An application for a Heritage Revitalization Agreement concerning the historic H.C. Major House near South Surrey’s Crescent Park, received third reading at council Monday evening. (City of Surrey photo)

Unanimous support for three South Surrey proposals

Opposition received at public hearings

Surrey council gave unanimous support to a trio of South Surrey applications this week, giving third reading to projects in Ocean Park and Morgan Creek, as well as to a heritage revitalization agreement (HRA) for a site on Crescent Road.

The applications have yet to receive final reading. Council next meets Jan. 22.

Monday’s support followed public hearings during which only a handful of people stepped forward to voice opinions on the proposals.

No one spoke to the HRA – although council did receive one letter from a concerned neighbour – which was sought to facilitate construction of a new home on the same property as the historic H.C. Major House, near Crescent Park. The agreement also targets “restoration and long-term protection” of the 1922-built house, located at 12876 Crescent Rd.; the house is also proposed for renaming, to the Brynjolfson Residence, a reference to Icelander Sveinn Brynjolfson, who acquired the property in 1908.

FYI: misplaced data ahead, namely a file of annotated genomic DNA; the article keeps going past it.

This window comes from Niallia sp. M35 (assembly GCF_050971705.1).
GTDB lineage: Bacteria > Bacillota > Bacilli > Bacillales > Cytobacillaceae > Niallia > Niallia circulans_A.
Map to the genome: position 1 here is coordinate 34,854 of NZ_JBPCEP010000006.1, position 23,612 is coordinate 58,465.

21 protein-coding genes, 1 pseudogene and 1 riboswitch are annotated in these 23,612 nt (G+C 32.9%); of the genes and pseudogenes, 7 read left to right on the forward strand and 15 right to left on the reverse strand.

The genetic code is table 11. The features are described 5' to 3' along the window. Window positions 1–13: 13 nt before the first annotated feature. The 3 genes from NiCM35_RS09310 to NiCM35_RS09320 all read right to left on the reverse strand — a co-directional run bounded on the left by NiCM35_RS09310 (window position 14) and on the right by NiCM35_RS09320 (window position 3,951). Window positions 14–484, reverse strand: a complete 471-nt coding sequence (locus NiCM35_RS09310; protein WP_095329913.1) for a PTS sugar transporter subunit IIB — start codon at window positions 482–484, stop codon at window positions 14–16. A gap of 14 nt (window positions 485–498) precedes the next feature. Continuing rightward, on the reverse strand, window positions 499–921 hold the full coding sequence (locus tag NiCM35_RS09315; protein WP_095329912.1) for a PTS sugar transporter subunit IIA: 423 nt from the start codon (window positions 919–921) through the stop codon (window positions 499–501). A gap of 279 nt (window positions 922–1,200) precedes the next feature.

According to a planning report, the unidentified neighbour who expressed concern about the application was worried the new home would “alter the Fengshui” of his or her own lot, and asked that a triangular shaped roof top not be pointed directly at the main door of the house and the main gate of the property.”

Council received 18 letters of opposition regarding the Morgan Creek application; a zoning amendment request to eliminate a proposed business centre in one of two previously approved buildings at 15436 31 Ave., and use the space for an additional three residential units.

Two people stepped forward to speak to the application. Deb Jack, president of Surrey Environmental Partners (SEP), said she was relieved to hear there would be no net riparian loss as a result of a request to reduce the minimum setback from the top of a Class A stream.

A resident of the first building told council that the application had majority support from those living in her 62-unit complex, “because we have a business centre in our first phase which is under-utilized.”

Regarding the Ocean Park application, to create a 12-home subdivision in the 2100-blocks of 128 and 128A streets, Mayor Linda Hepner said council received two letters opposing the application.

Two area residents who spoke cited concerns including the increase to density and traffic; as well, the potential impact to parking on 21 Avenue.

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